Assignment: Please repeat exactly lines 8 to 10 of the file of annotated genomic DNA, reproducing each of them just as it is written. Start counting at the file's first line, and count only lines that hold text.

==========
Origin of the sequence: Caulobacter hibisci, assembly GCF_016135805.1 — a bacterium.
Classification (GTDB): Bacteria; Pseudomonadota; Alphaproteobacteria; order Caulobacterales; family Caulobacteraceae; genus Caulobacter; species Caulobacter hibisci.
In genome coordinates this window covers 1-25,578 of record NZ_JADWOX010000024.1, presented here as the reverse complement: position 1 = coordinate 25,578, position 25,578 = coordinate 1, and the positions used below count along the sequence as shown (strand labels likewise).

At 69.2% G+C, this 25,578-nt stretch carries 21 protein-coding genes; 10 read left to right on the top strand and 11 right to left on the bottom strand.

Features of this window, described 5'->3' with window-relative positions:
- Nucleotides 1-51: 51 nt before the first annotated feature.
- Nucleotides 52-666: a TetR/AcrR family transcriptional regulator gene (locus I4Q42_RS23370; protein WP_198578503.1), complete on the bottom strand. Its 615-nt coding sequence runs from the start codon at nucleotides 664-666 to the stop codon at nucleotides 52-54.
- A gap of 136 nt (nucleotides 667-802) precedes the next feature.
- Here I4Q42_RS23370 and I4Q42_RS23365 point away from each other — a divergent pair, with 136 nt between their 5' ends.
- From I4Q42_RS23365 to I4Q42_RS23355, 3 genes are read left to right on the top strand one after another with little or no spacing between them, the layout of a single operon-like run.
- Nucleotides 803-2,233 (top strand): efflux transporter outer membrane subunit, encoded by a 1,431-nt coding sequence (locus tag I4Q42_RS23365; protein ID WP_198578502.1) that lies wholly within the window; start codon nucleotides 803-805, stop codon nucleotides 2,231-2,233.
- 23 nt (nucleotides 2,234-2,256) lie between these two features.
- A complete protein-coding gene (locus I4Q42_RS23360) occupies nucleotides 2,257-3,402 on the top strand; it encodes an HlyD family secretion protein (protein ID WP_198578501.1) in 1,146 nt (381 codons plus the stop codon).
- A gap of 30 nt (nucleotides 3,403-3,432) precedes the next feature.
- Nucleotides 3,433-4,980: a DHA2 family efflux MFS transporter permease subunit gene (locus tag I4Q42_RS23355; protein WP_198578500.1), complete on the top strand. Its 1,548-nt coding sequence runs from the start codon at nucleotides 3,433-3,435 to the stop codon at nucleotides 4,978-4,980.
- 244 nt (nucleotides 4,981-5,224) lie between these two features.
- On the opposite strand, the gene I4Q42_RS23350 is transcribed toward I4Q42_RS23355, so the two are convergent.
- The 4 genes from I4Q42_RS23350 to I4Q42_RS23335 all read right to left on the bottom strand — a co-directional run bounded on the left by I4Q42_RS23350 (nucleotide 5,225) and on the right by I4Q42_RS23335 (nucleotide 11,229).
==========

- A gap of 136 nt (nucleotides 667-802) precedes the next feature.
- Here I4Q42_RS23370 and I4Q42_RS23365 point away from each other — a divergent pair, with 136 nt between their 5' ends.
- From I4Q42_RS23365 to I4Q42_RS23355, 3 genes are read left to right on the top strand one after another with little or no spacing between them, the layout of a single operon-like run.